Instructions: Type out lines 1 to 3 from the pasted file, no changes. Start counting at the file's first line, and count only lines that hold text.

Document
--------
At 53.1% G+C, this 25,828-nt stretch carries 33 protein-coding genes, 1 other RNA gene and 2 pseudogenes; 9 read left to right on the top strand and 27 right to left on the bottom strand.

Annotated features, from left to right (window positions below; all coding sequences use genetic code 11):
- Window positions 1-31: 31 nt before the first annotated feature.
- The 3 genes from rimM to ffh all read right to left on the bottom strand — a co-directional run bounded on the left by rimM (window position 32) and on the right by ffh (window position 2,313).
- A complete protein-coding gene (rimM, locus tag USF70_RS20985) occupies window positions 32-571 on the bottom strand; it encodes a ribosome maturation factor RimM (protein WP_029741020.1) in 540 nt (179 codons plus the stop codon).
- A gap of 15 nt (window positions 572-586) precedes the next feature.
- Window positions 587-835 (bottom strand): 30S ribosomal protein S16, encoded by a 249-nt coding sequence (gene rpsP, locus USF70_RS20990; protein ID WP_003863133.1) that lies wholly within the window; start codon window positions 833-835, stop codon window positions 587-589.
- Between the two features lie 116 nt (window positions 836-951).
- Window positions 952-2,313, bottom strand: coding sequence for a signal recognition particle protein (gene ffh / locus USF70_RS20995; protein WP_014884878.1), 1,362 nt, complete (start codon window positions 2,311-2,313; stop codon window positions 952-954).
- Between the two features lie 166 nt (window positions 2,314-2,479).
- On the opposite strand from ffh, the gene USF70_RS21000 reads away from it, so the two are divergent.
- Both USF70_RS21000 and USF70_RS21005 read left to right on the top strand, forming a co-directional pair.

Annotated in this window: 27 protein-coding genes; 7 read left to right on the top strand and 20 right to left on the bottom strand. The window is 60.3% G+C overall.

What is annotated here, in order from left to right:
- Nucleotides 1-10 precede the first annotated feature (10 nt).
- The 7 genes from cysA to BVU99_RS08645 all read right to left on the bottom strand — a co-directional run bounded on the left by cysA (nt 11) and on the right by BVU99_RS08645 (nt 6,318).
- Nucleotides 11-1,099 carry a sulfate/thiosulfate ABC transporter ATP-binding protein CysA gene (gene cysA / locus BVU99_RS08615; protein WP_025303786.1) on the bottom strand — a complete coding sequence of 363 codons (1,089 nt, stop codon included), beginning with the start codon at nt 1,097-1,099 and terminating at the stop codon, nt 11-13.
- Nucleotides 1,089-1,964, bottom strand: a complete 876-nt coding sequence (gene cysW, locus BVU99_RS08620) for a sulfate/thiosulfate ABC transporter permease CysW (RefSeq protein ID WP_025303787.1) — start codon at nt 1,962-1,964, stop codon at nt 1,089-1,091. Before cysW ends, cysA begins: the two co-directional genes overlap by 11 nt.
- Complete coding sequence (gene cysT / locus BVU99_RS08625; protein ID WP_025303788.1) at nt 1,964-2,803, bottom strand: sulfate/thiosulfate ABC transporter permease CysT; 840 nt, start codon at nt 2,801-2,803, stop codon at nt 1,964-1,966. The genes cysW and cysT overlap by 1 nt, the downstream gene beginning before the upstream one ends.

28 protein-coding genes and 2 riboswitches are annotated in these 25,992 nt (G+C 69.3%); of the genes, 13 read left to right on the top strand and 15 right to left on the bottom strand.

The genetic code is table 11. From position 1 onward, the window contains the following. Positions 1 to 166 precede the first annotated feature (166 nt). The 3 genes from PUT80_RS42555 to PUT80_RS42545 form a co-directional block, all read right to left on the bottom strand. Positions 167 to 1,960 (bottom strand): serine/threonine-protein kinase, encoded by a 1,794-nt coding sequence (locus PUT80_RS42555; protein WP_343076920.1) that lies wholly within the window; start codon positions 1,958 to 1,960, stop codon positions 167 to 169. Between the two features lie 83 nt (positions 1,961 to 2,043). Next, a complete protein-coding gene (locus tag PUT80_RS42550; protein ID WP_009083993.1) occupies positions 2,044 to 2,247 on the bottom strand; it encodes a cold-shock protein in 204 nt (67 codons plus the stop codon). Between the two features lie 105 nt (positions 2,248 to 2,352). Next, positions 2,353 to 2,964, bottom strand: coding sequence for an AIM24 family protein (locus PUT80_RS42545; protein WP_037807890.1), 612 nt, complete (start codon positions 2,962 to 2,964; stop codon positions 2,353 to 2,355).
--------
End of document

At 53.1% G+C, this 25,828-nt stretch carries 33 protein-coding genes, 1 other RNA gene and 2 pseudogenes; 9 read left to right on the top strand and 27 right to left on the bottom strand.

Annotated features, from left to right (window positions below; all coding sequences use genetic code 11):
- Window positions 1-31: 31 nt before the first annotated feature.